The Music Man (2003 film)

The Music Man is a 2003 American television film directed by Jeff Bleckner and starring Matthew Broderick and Kristin Chenoweth.

The Music Man
MusicManDVD.jpg
DVD cover
GenreMusical romance
Written bySally Robinson
Based on The Music Man by
Meredith Willson
Franklin Lacey
Directed byJeff Bleckner
StarringMatthew Broderick
Kristin Chenoweth
Debra Monk
Composer(s)Danny Troob
Songs:
Meredith Willson
Country of originUnited States
Canada
Original language(s)English
Production
Producer(s)John M. Eckert
Editor(s)James Chressanthis
Running time150 minutes
Release
Original networkABC
Original releaseFebruary 16, 2003 (2003-02-16)

The television production, which was broadcast by ABC on the February 16, 2003, edition of The Wonderful World of Disney, is based on the book of the 1957 stage musical by Meredith Willson, which was based on a story by Willson and Franklin Lacey. The musical was adapted for television by Sally Robinson.

It was filmed entirely in Ontario, Canada.

The three-hour presentation was watched by 13.1 million viewers, with a 3.8 rating/9 share in adults aged 18–49. It finished second in the first two hours and fourth in the final hour.[1]

PlotEdit

Professor Harold Hill (Matthew Broderick), is a con artist and traveling salesman who makes a living by selling musical instruments and uniforms for children in Midwestern towns, promising to teach them and organize them into a band. However, he really knows nothing of music and always skips town once the merchandise is delivered. Hill is sitting on a train in the first scene, playing cards while listening to the other travelling salesmen on the train talk about him and his cons (Rock Island). Intrigued by their conversation, he decides to target the naive citizens of River City, Iowa ("Gentlemen, you intrigue me, I think I'll give Iowa a try"). An anvil salesman named Charlie Cowell realizes who Hill is, but fails to catch him when he hastily leaves the train. Charlie yells out the window of the train "I won't forget your face, Hill!" before the train travels on, while Hill is stepping onto the fresh soil of Iowa.

Hill walks up to two men on a ladder and asks if there is a hotel anywhere, and if so, where it might be ("Iowa Stubborn"). Hill moves on to find the hotel, and meets his former sidekick, Marcellus Washburn, who now is living and working respectably in this rural town. Hill tells Marcellus about his new pitch, posing as a music professor. Marcellus warns Hill that he won't be able to sell the stubborn Iowans any instruments, partly because of the town's current music teacher, Marian, who also happens to be the librarian (Kristin Chenoweth). Harold tells Marcellus that he plans to get Marian off-balance, and then tell the town how he is going to save them from terrible trouble. Marcellus tells Hill the town is in no trouble, and Harold replies that he will "just have to make some." He convinces the residents their only hope of saving their sons from the corruption of the local pool hall is to allow him to create a marching band and help them develop their musical talents ("Ya Got Trouble").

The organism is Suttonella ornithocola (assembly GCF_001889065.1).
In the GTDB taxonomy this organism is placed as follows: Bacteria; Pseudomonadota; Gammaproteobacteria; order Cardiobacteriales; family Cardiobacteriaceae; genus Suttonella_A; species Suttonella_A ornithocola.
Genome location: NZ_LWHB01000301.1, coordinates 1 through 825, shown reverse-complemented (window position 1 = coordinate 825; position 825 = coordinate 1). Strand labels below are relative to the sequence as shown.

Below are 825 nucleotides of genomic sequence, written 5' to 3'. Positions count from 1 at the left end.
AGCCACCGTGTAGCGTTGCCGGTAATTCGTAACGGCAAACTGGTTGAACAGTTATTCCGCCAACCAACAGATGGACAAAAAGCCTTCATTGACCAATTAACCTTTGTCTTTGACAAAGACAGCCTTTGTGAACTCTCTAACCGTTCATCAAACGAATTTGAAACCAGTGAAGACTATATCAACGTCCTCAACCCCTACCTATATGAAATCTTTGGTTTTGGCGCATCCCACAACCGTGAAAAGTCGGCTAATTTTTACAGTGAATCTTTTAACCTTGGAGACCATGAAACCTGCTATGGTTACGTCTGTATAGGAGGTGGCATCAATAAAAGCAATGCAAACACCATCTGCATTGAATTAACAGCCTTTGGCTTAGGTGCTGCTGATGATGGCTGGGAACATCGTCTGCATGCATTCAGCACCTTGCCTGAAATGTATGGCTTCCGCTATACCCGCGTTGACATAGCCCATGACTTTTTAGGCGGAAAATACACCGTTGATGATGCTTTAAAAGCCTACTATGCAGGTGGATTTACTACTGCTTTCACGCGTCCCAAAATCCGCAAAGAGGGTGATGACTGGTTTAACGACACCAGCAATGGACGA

Marian happens to walk by the town square while this is going on, and Marcellus points her out to Harold. Harold abruptly breaks off singing and follows Marian. He attempts to flirt with her in order to "throw her off balance," but Marian cuts him short and walks into her house to continue a piano lesson with her pupil Amaryllis. Marian’s mother, Mrs. Paroo (Debra Monk) scolds her for being out so late and says that she didn't remember the library being open so late in the summer. Marian tells her mother about Harold following her, but while Marian thinks it is horrid, her mother is pleased by the man's interest in her unmarried daughter ("If You Don't Mind Me Saying So"). Marian's young brother Winthrop (Cameron Monaghan) runs into the house with their dog, Shadow. Amaryllis walks in, asking if he would like to come to a party that she is hosting. Winthrop declines, and refuses to say her name because of his lisp—it has an S in it. His mother makes him say it, causing Amaryllis to giggle and Winthrop to get upset and run off. Amaryllis feels sorry, and confesses her feelings about Winthrop to Marian. Marian just smiles and tells her to play her crosshand piece. Amaryllis smiles and plays her piece while Marian sings of her as-yet-unknown love ("Goodnight, My Someone").

The next day, in the high school gym, the River City citizens are attending Fourth of July exercises led by the mayor (Victor Garber) and his wife, Eulalie Mackecknie Shinn (Molly Shannon), when Harold jumps forward, again talking about the trouble River City is in ("Ya Got Trouble" reprise/"Seventy-Six Trombones"). The mayor instantly distrusts Harold and sends the School Board to get his credentials, which do not exist. Harold stands in the entrance of the hall gathering five dollars from the boys' mothers who want to sign their sons up for the band. Then, Tommy, (Clyde Alves), a local bad boy, falls down some stairs trying to get away from the mayor. The mayor catches him and scolds him for hanging around his daughter, Zaneeta. Harold takes Tommy under his wing and gives him money to take his girl out for ice cream, not knowing that Zaneeta is the mayor's daughter.

Walking out of the town hall, hopping for an opportunity to flirt with Marian, Hill is stopped by the four feuding school board members, who ask for his credentials. Hill pulls them into the ice cream parlor and has them each sing, turning them into a barbershop quartet ("Sincere"). As the School Board goes off singing, Hill continues to pursue Marian. He catches up to her and tells her, confidentially, that he has a degree from the Gary Conservatory of Music, "Class of Aught Five (1905)," which Marian instantly doubts. She cuts Harold off abruptly and leaves.